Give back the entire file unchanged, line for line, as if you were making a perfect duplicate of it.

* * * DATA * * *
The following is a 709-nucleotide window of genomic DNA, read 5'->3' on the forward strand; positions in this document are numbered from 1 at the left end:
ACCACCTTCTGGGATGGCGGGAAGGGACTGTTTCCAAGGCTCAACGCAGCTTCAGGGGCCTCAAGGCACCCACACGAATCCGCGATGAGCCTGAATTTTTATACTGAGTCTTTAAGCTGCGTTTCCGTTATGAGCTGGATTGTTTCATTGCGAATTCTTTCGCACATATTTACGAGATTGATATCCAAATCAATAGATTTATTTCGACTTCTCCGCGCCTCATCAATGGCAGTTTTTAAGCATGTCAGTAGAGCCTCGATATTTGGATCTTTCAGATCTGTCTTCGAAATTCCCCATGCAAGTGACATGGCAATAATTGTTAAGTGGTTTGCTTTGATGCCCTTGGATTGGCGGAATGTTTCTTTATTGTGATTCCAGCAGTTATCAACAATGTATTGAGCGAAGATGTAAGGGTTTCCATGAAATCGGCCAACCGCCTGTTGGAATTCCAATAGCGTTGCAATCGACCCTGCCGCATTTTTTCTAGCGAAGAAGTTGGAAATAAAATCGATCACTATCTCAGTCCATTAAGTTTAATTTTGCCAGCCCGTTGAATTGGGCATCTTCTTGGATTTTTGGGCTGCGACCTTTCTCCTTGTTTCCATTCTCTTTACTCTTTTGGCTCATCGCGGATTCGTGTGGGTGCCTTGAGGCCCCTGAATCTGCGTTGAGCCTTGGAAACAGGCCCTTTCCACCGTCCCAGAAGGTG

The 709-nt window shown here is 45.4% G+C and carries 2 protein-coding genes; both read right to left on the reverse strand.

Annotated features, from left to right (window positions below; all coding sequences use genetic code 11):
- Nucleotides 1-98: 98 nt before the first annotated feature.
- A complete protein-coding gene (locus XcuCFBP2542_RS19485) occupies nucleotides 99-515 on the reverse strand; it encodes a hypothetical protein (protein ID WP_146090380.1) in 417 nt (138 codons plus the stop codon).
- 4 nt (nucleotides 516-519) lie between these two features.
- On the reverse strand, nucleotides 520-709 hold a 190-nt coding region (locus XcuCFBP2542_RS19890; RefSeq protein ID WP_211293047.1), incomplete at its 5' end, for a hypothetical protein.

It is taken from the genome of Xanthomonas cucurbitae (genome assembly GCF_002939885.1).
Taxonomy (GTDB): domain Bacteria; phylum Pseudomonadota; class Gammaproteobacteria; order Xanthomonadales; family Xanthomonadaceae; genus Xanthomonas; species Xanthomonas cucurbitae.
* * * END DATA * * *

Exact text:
The following is a 709-nucleotide window of genomic DNA, read 5'->3' on the forward strand; positions in this document are numbered from 1 at the left end:
ACCACCTTCTGGGATGGCGGGAAGGGACTGTTTCCAAGGCTCAACGCAGCTTCAGGGGCCTCAAGGCACCCACACGAATCCGCGATGAGCCTGAATTTTTATACTGAGTCTTTAAGCTGCGTTTCCGTTATGAGCTGGATTGTTTCATTGCGAATTCTTTCGCACATATTTACGAGATTGATATCCAAATCAATAGATTTATTTCGACTTCTCCGCGCCTCATCAATGGCAGTTTTTAAGCATGTCAGTAGAGCCTCGATATTTGGATCTTTCAGATCTGTCTTCGAAATTCCCCATGCAAGTGACATGGCAATAATTGTTAAGTGGTTTGCTTTGATGCCCTTGGATTGGCGGAATGTTTCTTTATTGTGATTCCAGCAGTTATCAACAATGTATTGAGCGAAGATGTAAGGGTTTCCATGAAATCGGCCAACCGCCTGTTGGAATTCCAATAGCGTTGCAATCGACCCTGCCGCATTTTTTCTAGCGAAGAAGTTGGAAATAAAATCGATCACTATCTCAGTCCATTAAGTTTAATTTTGCCAGCCCGTTGAATTGGGCATCTTCTTGGATTTTTGGGCTGCGACCTTTCTCCTTGTTTCCATTCTCTTTACTCTTTTGGCTCATCGCGGATTCGTGTGGGTGCCTTGAGGCCCCTGAATCTGCGTTGAGCCTTGGAAACAGGCCCTTTCCACCGTCCCAGAAGGTG

The 709-nt window shown here is 45.4% G+C and carries 2 protein-coding genes; both read right to left on the reverse strand.

Annotated features, from left to right (window positions below; all coding sequences use genetic code 11):
- Nucleotides 1-98: 98 nt before the first annotated feature.
- A complete protein-coding gene (locus XcuCFBP2542_RS19485) occupies nucleotides 99-515 on the reverse strand; it encodes a hypothetical protein (protein ID WP_146090380.1) in 417 nt (138 codons plus the stop codon).
- 4 nt (nucleotides 516-519) lie between these two features.
- On the reverse strand, nucleotides 520-709 hold a 190-nt coding region (locus XcuCFBP2542_RS19890; RefSeq protein ID WP_211293047.1), incomplete at its 5' end, for a hypothetical protein.

It is taken from the genome of Xanthomonas cucurbitae (genome assembly GCF_002939885.1).
Taxonomy (GTDB): domain Bacteria; phylum Pseudomonadota; class Gammaproteobacteria; order Xanthomonadales; family Xanthomonadaceae; genus Xanthomonas; species Xanthomonas cucurbitae.